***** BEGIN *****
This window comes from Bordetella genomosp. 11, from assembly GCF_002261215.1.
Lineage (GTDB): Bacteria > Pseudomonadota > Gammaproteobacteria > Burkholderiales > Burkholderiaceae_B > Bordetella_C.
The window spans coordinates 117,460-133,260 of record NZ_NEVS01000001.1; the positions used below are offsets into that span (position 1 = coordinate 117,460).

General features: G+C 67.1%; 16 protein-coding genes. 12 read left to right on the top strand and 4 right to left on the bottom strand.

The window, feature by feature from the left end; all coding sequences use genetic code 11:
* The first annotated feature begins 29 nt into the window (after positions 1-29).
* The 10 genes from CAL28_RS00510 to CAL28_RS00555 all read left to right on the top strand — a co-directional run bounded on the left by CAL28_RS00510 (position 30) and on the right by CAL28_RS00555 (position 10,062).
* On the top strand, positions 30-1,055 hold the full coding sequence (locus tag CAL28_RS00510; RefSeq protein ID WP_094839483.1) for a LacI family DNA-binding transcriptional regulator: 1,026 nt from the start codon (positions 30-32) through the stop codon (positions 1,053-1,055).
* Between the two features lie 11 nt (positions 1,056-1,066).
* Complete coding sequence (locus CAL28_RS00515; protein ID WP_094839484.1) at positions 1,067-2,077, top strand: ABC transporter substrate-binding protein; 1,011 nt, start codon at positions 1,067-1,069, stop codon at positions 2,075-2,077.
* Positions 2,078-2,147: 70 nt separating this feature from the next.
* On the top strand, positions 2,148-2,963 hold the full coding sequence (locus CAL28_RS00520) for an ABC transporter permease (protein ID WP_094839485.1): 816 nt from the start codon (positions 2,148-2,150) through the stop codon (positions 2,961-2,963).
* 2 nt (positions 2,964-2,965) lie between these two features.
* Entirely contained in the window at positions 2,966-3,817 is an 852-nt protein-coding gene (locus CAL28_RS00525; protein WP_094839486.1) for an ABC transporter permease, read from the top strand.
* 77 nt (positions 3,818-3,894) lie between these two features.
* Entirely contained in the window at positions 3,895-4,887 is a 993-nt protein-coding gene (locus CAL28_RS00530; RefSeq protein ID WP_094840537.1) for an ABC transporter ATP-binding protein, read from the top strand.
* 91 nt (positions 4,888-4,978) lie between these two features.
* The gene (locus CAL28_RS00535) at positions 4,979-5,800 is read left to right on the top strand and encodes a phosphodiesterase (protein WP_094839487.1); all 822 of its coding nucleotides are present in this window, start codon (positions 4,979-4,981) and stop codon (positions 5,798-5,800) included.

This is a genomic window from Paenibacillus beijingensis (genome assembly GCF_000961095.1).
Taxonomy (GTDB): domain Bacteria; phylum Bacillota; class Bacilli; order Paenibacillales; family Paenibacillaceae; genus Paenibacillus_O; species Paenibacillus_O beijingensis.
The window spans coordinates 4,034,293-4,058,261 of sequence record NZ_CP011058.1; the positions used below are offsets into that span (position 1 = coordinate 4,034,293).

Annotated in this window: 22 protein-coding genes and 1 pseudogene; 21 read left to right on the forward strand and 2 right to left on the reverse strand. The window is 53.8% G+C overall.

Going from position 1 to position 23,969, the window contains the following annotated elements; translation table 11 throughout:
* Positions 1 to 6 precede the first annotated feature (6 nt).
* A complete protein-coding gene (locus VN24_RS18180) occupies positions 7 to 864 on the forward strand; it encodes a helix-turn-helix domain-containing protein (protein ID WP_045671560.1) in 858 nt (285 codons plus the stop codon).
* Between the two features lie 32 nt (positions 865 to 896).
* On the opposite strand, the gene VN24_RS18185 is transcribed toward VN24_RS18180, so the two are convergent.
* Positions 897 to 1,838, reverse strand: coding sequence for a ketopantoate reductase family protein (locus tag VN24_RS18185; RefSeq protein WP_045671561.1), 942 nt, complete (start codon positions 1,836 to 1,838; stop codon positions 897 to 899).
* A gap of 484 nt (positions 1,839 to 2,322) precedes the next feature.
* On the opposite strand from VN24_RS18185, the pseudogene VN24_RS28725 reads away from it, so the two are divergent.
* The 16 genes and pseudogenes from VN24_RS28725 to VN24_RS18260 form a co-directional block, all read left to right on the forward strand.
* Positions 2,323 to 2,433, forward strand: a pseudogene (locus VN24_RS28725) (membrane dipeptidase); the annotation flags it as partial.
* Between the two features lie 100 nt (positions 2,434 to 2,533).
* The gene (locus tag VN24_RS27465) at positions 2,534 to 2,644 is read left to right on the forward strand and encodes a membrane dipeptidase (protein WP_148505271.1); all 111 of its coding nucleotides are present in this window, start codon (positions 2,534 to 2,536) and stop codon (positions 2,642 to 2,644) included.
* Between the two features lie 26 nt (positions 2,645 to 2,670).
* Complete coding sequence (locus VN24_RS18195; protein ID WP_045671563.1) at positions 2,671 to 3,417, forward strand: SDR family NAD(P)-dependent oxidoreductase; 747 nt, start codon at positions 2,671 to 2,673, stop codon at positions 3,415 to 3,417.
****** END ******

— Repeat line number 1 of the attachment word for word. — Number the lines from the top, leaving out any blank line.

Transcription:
This window comes from Bordetella genomosp. 11, from assembly GCF_002261215.1.